Albania Table of Contents
Albania's relations with the West soured after the communist regime's refusal to allow free elections in December 1945. Albania restricted the movements of United States and British personnel in the country, charging that they had instigated anticommunist uprisings in the northern mountains. Britain announced in April that it would not send a diplomatic mission to TiranŽ; the United States withdrew its mission in November; and both the United States and Britain opposed admitting Albania to the United Nations (UN). The Albanian regime feared that the United States and Britain, which were supporting anticommunist forces in the civil war in Greece, would back Greek demands for territory in southern Albania; and anxieties grew in July when a United States Senate resolution backed the Greek demands.
A major incident between Albania and Britain erupted in 1946 after TiranŽ claimed jurisdiction over the channel between the Albanian mainland and the Greek island of Corfu. Britain challenged Albania by sailing four destroyers into the channel. Two of the ships struck mines on October 22, 1946, and forty-four crew members died. Britain complained to the UN and the International Court of Justice which, in its first case ever, ruled against TiranŽ.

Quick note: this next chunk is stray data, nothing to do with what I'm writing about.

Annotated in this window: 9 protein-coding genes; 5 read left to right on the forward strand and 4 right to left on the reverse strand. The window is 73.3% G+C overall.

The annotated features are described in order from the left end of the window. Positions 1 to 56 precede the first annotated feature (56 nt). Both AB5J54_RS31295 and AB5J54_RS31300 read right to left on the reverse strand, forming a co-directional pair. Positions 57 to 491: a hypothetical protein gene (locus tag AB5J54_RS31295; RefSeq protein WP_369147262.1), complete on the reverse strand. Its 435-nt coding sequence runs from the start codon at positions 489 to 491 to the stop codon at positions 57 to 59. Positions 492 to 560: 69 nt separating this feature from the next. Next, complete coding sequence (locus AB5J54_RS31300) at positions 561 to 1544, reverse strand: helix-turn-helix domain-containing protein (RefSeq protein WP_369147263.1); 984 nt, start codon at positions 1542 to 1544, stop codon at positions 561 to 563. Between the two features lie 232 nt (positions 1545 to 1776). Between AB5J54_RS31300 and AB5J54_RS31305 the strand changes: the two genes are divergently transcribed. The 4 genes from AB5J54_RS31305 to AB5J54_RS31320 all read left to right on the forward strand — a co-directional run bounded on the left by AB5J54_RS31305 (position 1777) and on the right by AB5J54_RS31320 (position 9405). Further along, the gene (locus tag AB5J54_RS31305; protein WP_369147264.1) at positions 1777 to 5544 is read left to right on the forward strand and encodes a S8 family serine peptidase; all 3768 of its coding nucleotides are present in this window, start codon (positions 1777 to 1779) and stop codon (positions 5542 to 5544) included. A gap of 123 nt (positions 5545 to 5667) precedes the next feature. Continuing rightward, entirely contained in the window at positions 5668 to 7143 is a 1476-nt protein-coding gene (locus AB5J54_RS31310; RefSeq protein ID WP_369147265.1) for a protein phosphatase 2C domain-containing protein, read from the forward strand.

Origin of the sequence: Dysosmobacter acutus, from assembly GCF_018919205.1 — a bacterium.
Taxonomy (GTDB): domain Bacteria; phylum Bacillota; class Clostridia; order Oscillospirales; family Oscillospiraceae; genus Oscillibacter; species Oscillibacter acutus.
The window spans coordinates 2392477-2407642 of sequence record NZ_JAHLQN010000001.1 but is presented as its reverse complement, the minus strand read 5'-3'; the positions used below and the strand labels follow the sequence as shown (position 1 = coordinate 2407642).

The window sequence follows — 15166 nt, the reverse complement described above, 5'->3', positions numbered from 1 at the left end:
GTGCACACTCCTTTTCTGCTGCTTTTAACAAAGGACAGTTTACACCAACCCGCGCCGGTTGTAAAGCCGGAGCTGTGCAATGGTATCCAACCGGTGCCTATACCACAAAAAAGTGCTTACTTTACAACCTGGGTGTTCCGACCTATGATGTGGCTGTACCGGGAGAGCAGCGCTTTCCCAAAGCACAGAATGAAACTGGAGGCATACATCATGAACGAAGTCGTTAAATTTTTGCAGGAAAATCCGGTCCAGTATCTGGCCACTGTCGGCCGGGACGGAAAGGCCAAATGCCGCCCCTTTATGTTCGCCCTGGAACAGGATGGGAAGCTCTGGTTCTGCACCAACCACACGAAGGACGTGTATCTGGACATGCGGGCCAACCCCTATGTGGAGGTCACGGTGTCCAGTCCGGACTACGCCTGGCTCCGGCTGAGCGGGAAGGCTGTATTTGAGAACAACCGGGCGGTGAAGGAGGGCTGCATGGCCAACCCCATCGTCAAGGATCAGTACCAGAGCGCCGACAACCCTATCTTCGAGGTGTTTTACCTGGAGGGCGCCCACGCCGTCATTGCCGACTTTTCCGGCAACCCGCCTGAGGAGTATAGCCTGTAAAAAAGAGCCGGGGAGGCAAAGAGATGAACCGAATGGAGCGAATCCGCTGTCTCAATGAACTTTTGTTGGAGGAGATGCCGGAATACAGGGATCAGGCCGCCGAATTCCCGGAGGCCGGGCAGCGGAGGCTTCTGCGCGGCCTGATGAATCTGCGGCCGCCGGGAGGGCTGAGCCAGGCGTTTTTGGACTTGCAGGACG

After 1946 the United States and Britain began implementing an elaborate covert plan to overthrow Albania's communist regime by backing anticommunist and royalist forces within the country. By 1949 the United States and British intelligence organizations were working with King Zog and the fanatic mountainmen of his personal guard. They recruited Albanian refugees and ťmigrťs from Egypt, Italy, and Greece; trained them in Cyprus, Malta, and the Federal Republic of Germany (West Germany); and infiltrated them into Albania. Guerrilla units entered Albania in 1950 and 1952, but Albanian security forces killed or captured all of them. Kim Philby, a Soviet double agent working as a liaison officer between the British intelligence service and the United States Central Intelligence Agency, had leaked details of the infiltration plan to Moscow, and the security breach claimed the lives of about 300 infiltrators.
A wave of subversive activity, including the failed infiltration and the March 1951 bombing of the Soviet embassy in TiranŽ, encouraged the Albanian regime to implement harsh internal security measures. In September 1952, the assembly enacted a penal code that required the death penalty for anyone over eleven years old found guilty of conspiring against the state, damaging state property, or committing economic sabotage.
Data as of April 1992